a detent ring coupled to said frame and having a plurality of angularly spaced detent notches on its inner edge including a pair of opposite notches for each operating position of the switch;
and a detent spring recessed in the peripheral upper surface of said contact carrier and having means keying it for rotation with said contact carrier, and a pair of arcuate arms extending at least half-way around said contact carrier, and bumps on the extremities of said arms biased against the inner edge of said detent ring for entry into the oppositely disposed detent notches therein in each operating position of said switch.
8. The miniature, extremely thin switch defined in claim 7, wherein;
said frame has a slot;
and said base and said detent ring each has a lug extending into said slot to fix the angular positions thereof relative to said frame.
9. The miniature, extremely thin switch defined in claim 7, wherein:
said keying means comprises a lug on said detent spring extending into a slot in said contact carrier for keying said detent spring to said contact carrier.
10. The miniature, extremely thin switch defined in claim 7, wherein:
said detent ring is composed of 3/4 hard stainless steel having a cold work hardenable characteristic affording initial wear and smoothing of detent surfaces while simultaneously providing work hardening and long detent life.
Description
BACKGROUND OF THE INVENTION

Miniature time-setting switches have been known heretofore such as the switch disclosed in H. B. Halbeck, R. J. Patz and F. O. Sell copending application Ser. No. 455,923, filed Mar. 28, 1974, now U.S. Pat. No. 3,869,586 issued Mar. 4, 1975, and owned by the assignee hereof. However, these prior switches have had certain disadvantages such as the difficulty of properly orienting the parts and maintaining such orientation in assembly. Another disadvantage has been the difficulty of providing effective detent means in a thin switch this small. While these prior switches have been useful for their intended purpose, this invention relates to improvements thereon.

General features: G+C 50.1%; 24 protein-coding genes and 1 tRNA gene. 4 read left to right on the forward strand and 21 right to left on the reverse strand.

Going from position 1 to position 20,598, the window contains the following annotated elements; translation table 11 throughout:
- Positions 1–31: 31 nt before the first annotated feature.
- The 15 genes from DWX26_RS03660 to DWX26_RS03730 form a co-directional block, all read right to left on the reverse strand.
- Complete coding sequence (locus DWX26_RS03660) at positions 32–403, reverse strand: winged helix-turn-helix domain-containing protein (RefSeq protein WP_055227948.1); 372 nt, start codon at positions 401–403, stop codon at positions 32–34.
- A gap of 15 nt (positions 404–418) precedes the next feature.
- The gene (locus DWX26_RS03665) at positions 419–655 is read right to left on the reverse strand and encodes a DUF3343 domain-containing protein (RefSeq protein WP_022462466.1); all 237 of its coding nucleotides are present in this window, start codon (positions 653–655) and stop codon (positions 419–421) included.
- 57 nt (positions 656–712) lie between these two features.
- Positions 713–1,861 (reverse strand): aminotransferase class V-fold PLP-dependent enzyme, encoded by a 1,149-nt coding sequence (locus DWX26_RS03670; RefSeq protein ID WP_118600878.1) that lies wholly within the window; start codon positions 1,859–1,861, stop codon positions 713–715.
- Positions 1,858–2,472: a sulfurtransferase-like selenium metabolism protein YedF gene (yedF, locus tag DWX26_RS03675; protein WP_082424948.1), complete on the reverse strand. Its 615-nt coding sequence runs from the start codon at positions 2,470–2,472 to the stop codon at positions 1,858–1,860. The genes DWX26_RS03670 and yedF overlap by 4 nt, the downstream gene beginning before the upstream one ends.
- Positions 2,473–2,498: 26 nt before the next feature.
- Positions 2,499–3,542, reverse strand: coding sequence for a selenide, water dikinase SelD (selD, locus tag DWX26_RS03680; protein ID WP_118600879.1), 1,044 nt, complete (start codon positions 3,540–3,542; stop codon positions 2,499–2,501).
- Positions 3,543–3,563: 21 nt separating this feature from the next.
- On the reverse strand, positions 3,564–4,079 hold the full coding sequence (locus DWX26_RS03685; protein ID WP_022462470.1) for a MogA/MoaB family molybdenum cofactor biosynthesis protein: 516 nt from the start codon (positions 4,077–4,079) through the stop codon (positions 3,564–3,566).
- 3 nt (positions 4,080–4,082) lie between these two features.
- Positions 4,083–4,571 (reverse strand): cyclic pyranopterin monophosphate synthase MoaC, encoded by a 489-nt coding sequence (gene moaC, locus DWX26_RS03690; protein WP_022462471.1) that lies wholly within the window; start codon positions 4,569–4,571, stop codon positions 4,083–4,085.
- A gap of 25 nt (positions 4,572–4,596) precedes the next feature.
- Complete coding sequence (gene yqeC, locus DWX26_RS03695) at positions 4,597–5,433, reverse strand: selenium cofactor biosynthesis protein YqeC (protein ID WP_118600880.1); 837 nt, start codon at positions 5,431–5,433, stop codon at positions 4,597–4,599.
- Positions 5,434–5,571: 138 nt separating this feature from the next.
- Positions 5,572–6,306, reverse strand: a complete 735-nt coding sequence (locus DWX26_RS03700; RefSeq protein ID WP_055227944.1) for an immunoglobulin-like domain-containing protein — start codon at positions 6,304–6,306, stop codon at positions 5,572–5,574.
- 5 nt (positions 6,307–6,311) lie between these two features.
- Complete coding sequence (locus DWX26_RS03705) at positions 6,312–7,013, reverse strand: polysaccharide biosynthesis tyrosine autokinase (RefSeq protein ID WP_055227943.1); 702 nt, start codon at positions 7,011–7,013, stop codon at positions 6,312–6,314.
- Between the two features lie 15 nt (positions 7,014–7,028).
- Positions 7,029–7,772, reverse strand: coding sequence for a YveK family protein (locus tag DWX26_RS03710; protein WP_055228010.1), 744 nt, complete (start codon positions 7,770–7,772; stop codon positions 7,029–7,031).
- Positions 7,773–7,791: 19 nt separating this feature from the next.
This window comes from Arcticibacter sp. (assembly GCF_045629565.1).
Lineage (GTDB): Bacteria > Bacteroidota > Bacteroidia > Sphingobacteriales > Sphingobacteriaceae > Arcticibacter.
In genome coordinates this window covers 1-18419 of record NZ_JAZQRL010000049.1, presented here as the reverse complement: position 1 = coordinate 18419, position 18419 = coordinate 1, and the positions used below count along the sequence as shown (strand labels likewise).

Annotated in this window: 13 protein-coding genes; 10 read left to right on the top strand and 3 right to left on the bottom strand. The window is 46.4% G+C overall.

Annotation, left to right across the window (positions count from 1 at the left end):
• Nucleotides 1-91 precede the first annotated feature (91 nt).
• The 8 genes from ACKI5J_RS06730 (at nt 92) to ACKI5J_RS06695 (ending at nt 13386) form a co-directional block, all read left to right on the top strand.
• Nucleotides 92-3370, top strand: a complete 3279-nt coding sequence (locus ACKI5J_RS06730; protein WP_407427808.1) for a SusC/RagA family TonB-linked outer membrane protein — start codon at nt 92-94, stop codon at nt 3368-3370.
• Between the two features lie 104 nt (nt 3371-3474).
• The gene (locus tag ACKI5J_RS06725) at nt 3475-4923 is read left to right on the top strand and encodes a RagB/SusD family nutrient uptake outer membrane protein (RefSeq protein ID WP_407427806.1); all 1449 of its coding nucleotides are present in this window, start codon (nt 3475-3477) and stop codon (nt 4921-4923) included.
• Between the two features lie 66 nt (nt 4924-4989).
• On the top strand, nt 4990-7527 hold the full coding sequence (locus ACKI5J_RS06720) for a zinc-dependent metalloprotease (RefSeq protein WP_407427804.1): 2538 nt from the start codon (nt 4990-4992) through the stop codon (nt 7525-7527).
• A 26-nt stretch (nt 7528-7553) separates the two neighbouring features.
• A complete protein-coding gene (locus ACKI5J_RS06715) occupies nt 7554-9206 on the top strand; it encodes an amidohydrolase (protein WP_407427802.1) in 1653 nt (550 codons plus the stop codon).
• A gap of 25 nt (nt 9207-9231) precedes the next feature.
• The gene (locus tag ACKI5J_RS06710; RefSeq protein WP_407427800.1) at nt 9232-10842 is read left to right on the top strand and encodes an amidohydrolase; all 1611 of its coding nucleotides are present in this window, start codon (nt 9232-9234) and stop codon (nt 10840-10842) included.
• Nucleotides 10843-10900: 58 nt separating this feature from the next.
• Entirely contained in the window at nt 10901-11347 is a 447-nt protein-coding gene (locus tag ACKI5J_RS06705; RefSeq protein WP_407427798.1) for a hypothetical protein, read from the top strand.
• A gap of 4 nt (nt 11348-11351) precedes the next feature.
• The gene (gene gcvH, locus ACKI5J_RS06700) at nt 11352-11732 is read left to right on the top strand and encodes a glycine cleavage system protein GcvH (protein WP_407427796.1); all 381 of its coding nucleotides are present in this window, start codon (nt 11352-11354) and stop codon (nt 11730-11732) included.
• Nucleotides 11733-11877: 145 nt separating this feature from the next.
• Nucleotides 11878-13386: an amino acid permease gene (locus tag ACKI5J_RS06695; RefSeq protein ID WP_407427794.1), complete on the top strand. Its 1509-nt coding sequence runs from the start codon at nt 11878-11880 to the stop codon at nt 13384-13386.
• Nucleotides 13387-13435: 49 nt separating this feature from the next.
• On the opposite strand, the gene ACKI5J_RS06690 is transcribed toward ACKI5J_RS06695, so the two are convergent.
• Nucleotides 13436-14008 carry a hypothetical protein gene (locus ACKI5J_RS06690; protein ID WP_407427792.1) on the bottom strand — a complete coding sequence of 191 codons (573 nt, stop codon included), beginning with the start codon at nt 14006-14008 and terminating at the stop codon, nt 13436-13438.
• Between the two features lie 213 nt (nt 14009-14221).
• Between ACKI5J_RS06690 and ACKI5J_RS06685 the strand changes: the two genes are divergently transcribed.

SUMMARY OF THE INVENTION

This invention relates to miniature electronic watch switches and more particularly to plural-position time-setting switches of the rotary type.

An object of the invention is to provide an improved miniature switch for an electronic watch.

A more specific object of the invention is to provide an improved miniature watch switch that is constructed for easy orientation of the parts and maintenance of such orientation in assembly.

Another specific object of the invention is to provide a miniature watch switch with improved detent means that provides better feel including an audible click.

Another specific object of the invention is to provide a miniature watch switch with improved detent means that is easy to assemble.

Another specific object of the invention is to provide a miniature rotary watch switch with improved detent means that provides clearance for the movable contact while affording an extremely thin, flat switch construction.

Other objects and advantages of the invention will hereinafter appear.

BRIEF DESCRIPTION OF THE DRAWINGS

FIG. 1 is a greatly enlarged top view of a miniature watch switch showing some internal details including the movable contact, detent spring and detent ring, and locking lug;

FIG. 2 is a cross-sectional view taken along line 2--2 of FIG. 1 to show internal details including the detent spring and detent ring;